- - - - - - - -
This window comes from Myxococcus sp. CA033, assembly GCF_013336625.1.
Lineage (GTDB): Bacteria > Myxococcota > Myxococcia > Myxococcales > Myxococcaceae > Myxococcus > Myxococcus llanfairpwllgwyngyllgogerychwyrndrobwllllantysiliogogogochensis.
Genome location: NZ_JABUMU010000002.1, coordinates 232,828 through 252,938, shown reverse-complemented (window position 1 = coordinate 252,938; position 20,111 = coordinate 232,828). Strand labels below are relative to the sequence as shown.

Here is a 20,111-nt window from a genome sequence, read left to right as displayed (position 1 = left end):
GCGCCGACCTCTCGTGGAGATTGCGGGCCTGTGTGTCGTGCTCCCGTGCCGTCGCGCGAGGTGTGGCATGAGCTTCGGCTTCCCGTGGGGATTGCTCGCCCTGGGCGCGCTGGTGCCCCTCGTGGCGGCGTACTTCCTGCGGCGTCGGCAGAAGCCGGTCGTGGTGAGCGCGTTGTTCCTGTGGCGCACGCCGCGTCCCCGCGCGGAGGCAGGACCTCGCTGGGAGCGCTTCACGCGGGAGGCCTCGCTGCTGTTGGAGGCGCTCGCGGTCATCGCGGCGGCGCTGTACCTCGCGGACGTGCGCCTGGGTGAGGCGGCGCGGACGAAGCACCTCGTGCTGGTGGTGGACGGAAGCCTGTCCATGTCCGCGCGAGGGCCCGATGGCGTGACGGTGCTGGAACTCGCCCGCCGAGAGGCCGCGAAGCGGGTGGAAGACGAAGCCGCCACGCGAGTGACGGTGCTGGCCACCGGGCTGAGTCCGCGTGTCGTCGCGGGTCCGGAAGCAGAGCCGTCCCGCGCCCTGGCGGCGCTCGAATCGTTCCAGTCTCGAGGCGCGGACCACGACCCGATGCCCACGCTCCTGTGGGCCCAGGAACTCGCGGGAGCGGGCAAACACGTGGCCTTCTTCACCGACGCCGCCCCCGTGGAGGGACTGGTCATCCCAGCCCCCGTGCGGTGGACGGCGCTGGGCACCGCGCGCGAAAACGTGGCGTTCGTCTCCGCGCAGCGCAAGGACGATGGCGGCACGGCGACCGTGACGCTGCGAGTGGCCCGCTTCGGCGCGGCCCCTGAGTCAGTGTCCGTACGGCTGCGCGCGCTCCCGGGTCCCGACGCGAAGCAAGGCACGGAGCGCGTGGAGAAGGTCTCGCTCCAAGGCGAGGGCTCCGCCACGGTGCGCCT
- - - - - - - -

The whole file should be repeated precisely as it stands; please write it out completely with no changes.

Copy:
This window comes from Myxococcus sp. CA033, assembly GCF_013336625.1.
Lineage (GTDB): Bacteria > Myxococcota > Myxococcia > Myxococcales > Myxococcaceae > Myxococcus > Myxococcus llanfairpwllgwyngyllgogerychwyrndrobwllllantysiliogogogochensis.
Genome location: NZ_JABUMU010000002.1, coordinates 232,828 through 252,938, shown reverse-complemented (window position 1 = coordinate 252,938; position 20,111 = coordinate 232,828). Strand labels below are relative to the sequence as shown.

Here is a 20,111-nt window from a genome sequence, read left to right as displayed (position 1 = left end):
GCGCCGACCTCTCGTGGAGATTGCGGGCCTGTGTGTCGTGCTCCCGTGCCGTCGCGCGAGGTGTGGCATGAGCTTCGGCTTCCCGTGGGGATTGCTCGCCCTGGGCGCGCTGGTGCCCCTCGTGGCGGCGTACTTCCTGCGGCGTCGGCAGAAGCCGGTCGTGGTGAGCGCGTTGTTCCTGTGGCGCACGCCGCGTCCCCGCGCGGAGGCAGGACCTCGCTGGGAGCGCTTCACGCGGGAGGCCTCGCTGCTGTTGGAGGCGCTCGCGGTCATCGCGGCGGCGCTGTACCTCGCGGACGTGCGCCTGGGTGAGGCGGCGCGGACGAAGCACCTCGTGCTGGTGGTGGACGGAAGCCTGTCCATGTCCGCGCGAGGGCCCGATGGCGTGACGGTGCTGGAACTCGCCCGCCGAGAGGCCGCGAAGCGGGTGGAAGACGAAGCCGCCACGCGAGTGACGGTGCTGGCCACCGGGCTGAGTCCGCGTGTCGTCGCGGGTCCGGAAGCAGAGCCGTCCCGCGCCCTGGCGGCGCTCGAATCGTTCCAGTCTCGAGGCGCGGACCACGACCCGATGCCCACGCTCCTGTGGGCCCAGGAACTCGCGGGAGCGGGCAAACACGTGGCCTTCTTCACCGACGCCGCCCCCGTGGAGGGACTGGTCATCCCAGCCCCCGTGCGGTGGACGGCGCTGGGCACCGCGCGCGAAAACGTGGCGTTCGTCTCCGCGCAGCGCAAGGACGATGGCGGCACGGCGACCGTGACGCTGCGAGTGGCCCGCTTCGGCGCGGCCCCTGAGTCAGTGTCCGTACGGCTGCGCGCGCTCCCGGGTCCCGACGCGAAGCAAGGCACGGAGCGCGTGGAGAAGGTCTCGCTCCAAGGCGAGGGCTCCGCCACGGTGCGCCT